The deaths of eight people near Taupō on Sunday has led this month to be the deadliest April in a decade.
Forty-five people have died on the roads in April, taking this year's road toll to 137 so far. The last time 45 people died in a single month was in April 2009.
How have we come such a tragic full circle to be killing ourselves and each other on our roads just as much as 10 years ago? Perhaps it's time for our focus on road safety to switch away from blaming "high-risk" drivers.
Government transport priorities were changed as a result of the major report Safer journeys: New Zealand's road safety strategy 2010 — 2020. New Zealand had then reached a 96 per cent front-seatbelt wearing rate across the country. It seems we got that message pretty well.
The NZ Transport Agency also no longer focused on the failure to give way at intersections or rail safety. Instead, a stronger emphasis was put on drug-affected driving and younger drivers.
This was reinforced two years later when the Ministry of Transport identified "at-risk" drivers as causing 34 per cent fatal crashes where a driver was considered to be at fault.
The report defined high-risk drivers as those with previous speed and alcohol offences, or who engaged in hazardous behaviour at the time of the crash. Typical examples are driving with a high blood alcohol content or illegal street racing.
There have since followed multiple high-profile, high-cost campaigns to target these at-risk motorists to push the safer driving message through to them. Think the "Ghost Chips" ad; the stoner monologue as the driver crashes over a traffic island; the surfing buddies preventing their mate drink-driving.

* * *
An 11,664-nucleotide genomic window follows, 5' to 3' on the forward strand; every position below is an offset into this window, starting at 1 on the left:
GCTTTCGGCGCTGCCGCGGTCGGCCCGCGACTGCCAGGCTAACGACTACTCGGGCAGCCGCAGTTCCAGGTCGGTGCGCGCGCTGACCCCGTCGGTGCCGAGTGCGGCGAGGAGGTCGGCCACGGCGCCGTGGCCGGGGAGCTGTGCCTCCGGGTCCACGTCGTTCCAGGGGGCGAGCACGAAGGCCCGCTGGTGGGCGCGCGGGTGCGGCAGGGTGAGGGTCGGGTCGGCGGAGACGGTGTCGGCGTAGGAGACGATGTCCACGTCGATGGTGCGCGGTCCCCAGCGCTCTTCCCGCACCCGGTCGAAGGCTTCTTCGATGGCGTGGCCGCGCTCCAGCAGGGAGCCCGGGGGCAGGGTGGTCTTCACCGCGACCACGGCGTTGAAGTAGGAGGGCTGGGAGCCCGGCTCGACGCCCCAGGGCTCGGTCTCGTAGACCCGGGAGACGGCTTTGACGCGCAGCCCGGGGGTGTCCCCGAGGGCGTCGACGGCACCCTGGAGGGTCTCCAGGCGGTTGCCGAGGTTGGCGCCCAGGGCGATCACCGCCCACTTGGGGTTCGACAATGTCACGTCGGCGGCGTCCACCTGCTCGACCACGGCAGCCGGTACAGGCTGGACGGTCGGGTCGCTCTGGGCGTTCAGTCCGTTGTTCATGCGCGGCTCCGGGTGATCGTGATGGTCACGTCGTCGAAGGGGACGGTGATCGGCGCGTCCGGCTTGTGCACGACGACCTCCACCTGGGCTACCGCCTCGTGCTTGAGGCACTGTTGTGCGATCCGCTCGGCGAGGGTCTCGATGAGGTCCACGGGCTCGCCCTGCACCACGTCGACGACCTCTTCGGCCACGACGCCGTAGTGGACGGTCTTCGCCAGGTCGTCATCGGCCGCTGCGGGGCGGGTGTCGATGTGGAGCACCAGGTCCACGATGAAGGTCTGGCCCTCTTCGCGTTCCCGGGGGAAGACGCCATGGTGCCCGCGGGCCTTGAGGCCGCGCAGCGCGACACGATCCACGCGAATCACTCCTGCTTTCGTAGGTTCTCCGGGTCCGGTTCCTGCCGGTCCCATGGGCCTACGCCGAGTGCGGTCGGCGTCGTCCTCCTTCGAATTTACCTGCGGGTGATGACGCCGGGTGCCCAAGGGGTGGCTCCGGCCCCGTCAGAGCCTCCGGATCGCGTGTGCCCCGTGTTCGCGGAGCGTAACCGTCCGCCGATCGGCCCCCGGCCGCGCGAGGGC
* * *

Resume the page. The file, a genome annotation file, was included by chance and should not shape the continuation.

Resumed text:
The issue with this targeted campaigning is it too easily allows far too many of us to ignore the road safety messages. Those who aren't young Māori living in a rural town; pot-smoking millennials with a penchant for pink milkshakes; or rustic surfers with a closely guarded secret break can look the other way. That's not me, eh mate?
Driver error remains the highest cause of serious crashes. It's the nut holding the wheel that's the problem. You, me, us.
A recent study from the AA Research Foundation found many crashes involve everyday people doing nothing extreme.
The study, published in AA Directions autumn 2019 issue, found, in around three quarters of crashes where vehicle occupants were seriously injured, the drivers were generally following the rules of the road, but made a mistake or a poor decision, or something unexpected happened.
"To put it another way, they were going about their ordinary business when something went wrong and they were seriously injured," wrote author Simon Douglas.
Every driver can be a menace, whether you're into at-risk behaviours or not. It's time we all got the message. Do we really need a well-scripted, slogan-waving clip acting out a funny little episode of your specific life to understand that?